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Genetic and Rare Diseases Information Center (GARD)

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Bell's palsy


Other Names for this Disease

  • Antoni's palsy
  • Bell palsy
  • Facial cranial nerve paralysis
  • Facial nerve palsy
  • Facial palsy
See Disclaimer regarding information on this site. Some links on this page may take you to organizations outside of the National Institutes of Health.

Your Question

I was diagnosed with Bell's palsy about 2 years ago. Although I was told that the symptoms would resolve within a few months, I continue to have recurrent ear infections and issues with my right eye. What treatments are available for this condition?

Our Answer

We have identified the following information that we hope you find helpful. If you still have questions, please contact us.

What is Bell's palsy?

Bell's palsy is a nonprogressive neurological disorder of one of the facial nerves. This disorder is characterized by the sudden onset of facial paralysis that may be preceded by a slight fever, pain behind the ear on the affected side, a stiff neck, and weakness and/or stiffness on one side of the face. Paralysis results from decreased blood supply (ischemia) and/or compression of the 7th cranial nerve. The exact cause of Bell's palsy is not known. Viral (e.g., herpes zoster virus) and immune disorders are frequently implicated as a cause for this disorder. There may also be an inherited tendency toward developing Bell's palsy.[1] While there is no cure or standard course of treatment for Bell's palsy, eliminating the source of the nerve damage typically results in a good prognosis.[2]
Last updated: 1/12/2010

What is the standard treatment for Bell's palsy?

There is no cure or standard course of treatment for Bell's palsy. The most important factor in treatment is to eliminate the source of the nerve damage. Some cases are mild and do not require treatment since the symptoms usually subside on their own within 2 weeks. For others, treatment may include medications such as acyclovir -- used to fight viral infections -- combined with an anti-inflammatory drug such as the steroid prednisone -- used to reduce inflammation and swelling.  Analgesics such as aspirin, acetaminophen, or ibuprofen may relieve pain, but because of possible drug interactions, patients should always talk to their doctors before taking any over-the-counter medicines.  In general, decompression surgery for Bell's palsy -- to relieve pressure on the nerve -- is controversial and is seldom recommended.[2]

Last updated: 1/12/2010

Are there additional or alternative treatments for individuals who have resistant or residual symptoms of Bell's palsy?

Individuals with longstanding cases of Bell's palsy may be dealing with residual symptoms like synkinesis, cross-wiring, hypertonic muscles and spasms. For these individuals, regaining the capability of performing correct facial movements is the goal. This may be accomplished through focused practice with guidance from a specially-trained physical therapist. This practice, called facial retraining, can be customized to each individual patient's needs.[3][4]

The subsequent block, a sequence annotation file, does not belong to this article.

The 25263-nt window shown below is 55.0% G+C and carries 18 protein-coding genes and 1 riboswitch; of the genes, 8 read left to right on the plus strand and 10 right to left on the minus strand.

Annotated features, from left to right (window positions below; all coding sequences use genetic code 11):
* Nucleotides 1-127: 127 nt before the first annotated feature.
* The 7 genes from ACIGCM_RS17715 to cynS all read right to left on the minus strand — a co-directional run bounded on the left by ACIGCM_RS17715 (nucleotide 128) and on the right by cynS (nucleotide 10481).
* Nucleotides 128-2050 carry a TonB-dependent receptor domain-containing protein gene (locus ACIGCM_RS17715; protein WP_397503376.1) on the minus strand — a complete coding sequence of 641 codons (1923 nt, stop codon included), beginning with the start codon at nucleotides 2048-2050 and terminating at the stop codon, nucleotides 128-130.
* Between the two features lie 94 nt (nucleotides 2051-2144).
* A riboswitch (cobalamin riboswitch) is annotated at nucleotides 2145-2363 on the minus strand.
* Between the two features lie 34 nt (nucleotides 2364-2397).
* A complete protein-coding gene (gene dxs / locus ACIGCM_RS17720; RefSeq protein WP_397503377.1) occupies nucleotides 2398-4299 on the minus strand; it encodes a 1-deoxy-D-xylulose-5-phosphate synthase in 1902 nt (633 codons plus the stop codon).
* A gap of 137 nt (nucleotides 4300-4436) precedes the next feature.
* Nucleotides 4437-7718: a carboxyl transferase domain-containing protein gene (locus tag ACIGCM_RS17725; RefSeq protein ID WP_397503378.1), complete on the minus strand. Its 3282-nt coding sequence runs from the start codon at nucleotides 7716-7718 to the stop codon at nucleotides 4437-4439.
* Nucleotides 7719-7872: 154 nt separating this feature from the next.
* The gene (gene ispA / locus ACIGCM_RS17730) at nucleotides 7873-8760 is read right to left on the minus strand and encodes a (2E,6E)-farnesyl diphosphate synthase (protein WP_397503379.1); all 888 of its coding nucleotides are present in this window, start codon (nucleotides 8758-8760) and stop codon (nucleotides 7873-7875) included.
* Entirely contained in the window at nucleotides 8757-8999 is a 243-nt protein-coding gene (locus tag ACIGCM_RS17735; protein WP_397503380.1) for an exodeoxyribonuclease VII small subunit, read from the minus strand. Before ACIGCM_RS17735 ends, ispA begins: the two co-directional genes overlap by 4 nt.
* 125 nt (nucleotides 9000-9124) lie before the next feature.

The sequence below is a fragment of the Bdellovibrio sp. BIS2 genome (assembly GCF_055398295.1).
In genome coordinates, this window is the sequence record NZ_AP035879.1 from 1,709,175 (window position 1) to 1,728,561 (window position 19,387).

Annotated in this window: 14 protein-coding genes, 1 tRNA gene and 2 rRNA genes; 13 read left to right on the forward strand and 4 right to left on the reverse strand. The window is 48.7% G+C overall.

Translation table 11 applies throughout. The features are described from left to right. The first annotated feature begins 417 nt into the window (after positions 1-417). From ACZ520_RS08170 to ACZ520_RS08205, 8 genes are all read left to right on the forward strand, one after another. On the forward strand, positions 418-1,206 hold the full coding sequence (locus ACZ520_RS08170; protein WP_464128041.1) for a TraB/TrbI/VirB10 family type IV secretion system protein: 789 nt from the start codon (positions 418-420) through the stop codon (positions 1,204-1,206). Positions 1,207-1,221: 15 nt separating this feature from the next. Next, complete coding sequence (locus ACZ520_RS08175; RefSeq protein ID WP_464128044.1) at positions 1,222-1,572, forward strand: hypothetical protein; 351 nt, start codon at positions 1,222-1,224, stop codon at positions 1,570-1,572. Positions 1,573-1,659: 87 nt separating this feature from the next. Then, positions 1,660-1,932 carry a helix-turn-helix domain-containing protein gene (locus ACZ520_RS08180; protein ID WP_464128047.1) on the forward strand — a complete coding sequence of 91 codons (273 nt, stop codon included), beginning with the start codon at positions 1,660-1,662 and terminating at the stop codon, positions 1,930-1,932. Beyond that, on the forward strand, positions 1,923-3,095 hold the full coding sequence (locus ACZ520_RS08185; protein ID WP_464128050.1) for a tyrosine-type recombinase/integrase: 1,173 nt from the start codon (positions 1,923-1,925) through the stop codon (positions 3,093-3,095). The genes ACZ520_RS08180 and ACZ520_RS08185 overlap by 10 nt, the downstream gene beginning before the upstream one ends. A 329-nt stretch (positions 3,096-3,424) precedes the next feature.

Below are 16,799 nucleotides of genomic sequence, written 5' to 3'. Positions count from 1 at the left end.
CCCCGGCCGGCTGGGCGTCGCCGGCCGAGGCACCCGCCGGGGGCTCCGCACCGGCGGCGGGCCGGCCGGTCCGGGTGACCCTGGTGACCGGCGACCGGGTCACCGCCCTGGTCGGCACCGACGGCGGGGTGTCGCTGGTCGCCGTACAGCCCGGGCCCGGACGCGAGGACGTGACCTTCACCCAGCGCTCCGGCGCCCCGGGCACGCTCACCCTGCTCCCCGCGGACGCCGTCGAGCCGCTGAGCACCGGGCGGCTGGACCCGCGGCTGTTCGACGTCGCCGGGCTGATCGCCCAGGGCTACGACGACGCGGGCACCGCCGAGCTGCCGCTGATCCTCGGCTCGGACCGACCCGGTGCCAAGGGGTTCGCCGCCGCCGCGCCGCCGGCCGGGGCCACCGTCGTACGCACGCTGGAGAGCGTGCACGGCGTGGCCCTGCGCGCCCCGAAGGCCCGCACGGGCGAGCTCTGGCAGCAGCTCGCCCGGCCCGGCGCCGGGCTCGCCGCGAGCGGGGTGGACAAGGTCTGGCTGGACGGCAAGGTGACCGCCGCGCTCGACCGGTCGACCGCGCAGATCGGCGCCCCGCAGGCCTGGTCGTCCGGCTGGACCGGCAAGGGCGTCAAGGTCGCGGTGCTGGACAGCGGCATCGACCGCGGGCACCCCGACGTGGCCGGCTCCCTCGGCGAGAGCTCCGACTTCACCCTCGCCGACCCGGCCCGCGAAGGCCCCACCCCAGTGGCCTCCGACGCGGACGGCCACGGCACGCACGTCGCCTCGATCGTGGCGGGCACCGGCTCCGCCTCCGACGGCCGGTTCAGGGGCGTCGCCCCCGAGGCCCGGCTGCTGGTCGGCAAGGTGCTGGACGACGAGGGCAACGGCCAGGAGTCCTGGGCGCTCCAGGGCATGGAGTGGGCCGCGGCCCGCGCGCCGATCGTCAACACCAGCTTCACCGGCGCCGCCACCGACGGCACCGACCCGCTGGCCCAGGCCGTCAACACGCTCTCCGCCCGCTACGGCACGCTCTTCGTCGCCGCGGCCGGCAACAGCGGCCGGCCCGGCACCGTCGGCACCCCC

Other therapies that may be useful for some individuals include relaxation techniques, acupuncture, electrical stimulation, biofeedback training, and vitamin therapy (including vitamin B12, B6, and zinc), which may help nerve growth.[5] Other therapies include Botox for synkinesis, hypertonicity and muscle spasms, reconstructive and cosmetic surgery, and nerve and muscle grafts and transpositions.[6][7]

Additional information about the treatment of Bell's palsy can be found at the following link from the Bell's Palsy Information Site: http://www.bellspalsy.ws/treatment.htm

This site also provides a resource which lists treatment centers which offer acute care and/or treatment of longstanding cases of Bell's palsy. Visit the following link to access this list of facilities.
http://www.bellspalsy.ws/centers.htm
Last updated: 1/12/2010

What is the prognosis for individuals with Bell's palsy?

The prognosis for individuals with Bell's palsy is generally very good. The extent of nerve damage determines the extent of recovery.  With or without treatment, most individuals begin to get better within 2 weeks after the initial onset of symptoms and recover completely within 3 to 6 months. For some, however, the symptoms may last longer. In a few cases, the symptoms may never completely disappear. In rare cases, the disorder may recur, either on the same or the opposite side of the face.[5]

Last updated: 1/12/2010

References
Other Names for this Disease
  • Antoni's palsy
  • Bell palsy
  • Facial cranial nerve paralysis
  • Facial nerve palsy
  • Facial palsy
See Disclaimer regarding information on this site. Some links on this page may take you to organizations outside of the National Institutes of Health.